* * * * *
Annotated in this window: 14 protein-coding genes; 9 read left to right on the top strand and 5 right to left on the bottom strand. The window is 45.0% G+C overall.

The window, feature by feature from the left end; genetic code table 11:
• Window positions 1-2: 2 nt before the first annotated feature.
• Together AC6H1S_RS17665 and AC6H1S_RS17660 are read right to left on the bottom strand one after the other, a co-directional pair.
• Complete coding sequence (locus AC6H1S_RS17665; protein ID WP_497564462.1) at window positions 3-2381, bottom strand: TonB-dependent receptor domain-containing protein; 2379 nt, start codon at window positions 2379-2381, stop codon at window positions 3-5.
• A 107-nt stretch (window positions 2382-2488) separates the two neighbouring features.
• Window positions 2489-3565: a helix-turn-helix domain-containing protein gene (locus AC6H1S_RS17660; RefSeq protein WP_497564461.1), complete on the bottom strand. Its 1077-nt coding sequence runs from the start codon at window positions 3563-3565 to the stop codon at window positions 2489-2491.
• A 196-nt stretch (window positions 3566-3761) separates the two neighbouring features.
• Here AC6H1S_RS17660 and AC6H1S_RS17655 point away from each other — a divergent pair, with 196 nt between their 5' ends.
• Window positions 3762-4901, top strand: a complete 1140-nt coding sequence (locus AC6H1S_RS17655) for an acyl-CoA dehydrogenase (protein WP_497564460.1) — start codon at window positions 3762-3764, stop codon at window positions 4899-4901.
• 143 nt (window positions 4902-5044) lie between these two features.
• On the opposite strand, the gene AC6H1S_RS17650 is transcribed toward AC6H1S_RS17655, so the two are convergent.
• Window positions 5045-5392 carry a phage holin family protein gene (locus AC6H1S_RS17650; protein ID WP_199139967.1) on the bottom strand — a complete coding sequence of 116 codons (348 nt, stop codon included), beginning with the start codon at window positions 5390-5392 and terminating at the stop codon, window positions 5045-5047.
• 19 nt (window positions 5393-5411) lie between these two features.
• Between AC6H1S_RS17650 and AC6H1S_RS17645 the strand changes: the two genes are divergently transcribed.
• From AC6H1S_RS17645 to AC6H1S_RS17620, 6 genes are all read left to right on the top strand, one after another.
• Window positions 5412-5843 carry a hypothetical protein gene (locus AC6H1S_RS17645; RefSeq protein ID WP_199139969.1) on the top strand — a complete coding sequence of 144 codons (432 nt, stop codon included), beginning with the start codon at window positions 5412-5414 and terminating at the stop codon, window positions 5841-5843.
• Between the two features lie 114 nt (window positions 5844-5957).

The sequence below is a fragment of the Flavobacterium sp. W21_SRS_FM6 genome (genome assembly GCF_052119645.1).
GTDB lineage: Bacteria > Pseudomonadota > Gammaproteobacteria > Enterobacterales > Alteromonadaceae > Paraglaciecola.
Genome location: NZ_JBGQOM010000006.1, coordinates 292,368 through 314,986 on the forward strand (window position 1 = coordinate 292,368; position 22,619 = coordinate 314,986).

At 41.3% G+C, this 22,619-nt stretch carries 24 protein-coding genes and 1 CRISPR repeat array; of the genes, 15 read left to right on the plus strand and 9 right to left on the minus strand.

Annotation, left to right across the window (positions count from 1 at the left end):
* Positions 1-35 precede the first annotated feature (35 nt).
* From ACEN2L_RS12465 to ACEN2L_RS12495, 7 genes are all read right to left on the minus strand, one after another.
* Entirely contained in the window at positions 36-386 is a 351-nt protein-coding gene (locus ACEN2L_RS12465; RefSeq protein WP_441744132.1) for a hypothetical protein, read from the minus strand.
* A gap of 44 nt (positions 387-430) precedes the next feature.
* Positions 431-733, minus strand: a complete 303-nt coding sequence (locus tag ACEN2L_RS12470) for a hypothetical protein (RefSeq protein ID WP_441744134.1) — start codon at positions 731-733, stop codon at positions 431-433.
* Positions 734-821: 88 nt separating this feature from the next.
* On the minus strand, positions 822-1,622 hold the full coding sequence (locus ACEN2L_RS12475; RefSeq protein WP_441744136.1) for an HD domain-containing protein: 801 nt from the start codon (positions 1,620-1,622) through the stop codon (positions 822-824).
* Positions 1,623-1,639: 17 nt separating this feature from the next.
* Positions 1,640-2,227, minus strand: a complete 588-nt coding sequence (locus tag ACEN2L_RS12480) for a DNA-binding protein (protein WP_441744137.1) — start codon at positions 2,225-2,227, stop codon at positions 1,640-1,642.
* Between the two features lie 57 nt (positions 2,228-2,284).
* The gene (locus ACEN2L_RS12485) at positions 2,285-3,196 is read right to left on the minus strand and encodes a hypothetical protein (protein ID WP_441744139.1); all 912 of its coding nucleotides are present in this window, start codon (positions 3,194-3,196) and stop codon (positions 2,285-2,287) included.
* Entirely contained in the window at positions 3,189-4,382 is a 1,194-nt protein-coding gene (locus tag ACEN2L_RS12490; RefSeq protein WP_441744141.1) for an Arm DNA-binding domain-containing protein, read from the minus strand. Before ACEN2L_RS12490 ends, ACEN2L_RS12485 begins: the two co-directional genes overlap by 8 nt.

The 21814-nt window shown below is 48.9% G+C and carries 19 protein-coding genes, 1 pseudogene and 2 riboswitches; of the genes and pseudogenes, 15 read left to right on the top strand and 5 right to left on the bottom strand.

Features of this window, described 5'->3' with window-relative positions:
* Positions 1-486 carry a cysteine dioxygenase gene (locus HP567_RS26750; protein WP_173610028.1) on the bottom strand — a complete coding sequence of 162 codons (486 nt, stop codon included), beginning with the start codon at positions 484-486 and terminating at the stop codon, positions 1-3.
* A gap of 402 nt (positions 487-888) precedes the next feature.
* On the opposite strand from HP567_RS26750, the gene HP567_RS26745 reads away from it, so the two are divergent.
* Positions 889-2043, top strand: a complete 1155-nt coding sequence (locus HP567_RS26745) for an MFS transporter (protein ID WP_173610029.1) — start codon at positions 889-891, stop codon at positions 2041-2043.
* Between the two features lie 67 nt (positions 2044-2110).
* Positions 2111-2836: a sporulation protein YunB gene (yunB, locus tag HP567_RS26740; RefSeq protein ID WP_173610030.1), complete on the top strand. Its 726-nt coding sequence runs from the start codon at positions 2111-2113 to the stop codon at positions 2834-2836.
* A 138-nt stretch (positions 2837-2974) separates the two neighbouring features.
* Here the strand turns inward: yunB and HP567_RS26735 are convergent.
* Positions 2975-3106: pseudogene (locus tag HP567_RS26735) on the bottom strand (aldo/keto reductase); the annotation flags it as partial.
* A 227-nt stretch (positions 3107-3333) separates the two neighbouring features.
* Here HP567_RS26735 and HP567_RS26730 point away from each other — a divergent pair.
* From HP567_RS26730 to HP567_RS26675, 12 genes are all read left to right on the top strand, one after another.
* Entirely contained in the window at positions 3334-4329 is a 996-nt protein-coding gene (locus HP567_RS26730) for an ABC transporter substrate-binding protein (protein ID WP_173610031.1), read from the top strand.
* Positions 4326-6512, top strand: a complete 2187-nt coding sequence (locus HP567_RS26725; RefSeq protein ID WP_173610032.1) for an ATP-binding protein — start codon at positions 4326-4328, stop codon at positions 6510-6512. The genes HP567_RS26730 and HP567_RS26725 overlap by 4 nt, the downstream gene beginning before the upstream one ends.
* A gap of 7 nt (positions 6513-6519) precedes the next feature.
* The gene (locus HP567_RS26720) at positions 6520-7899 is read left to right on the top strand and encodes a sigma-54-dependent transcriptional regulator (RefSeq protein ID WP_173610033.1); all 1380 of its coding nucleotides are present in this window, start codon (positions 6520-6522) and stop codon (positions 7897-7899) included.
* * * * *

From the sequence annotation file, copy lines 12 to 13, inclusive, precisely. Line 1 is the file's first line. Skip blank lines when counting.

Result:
• On the opposite strand, the gene AC6H1S_RS17650 is transcribed toward AC6H1S_RS17655, so the two are convergent.
• Window positions 5045-5392 carry a phage holin family protein gene (locus AC6H1S_RS17650; protein ID WP_199139967.1) on the bottom strand — a complete coding sequence of 116 codons (348 nt, stop codon included), beginning with the start codon at window positions 5390-5392 and terminating at the stop codon, window positions 5045-5047.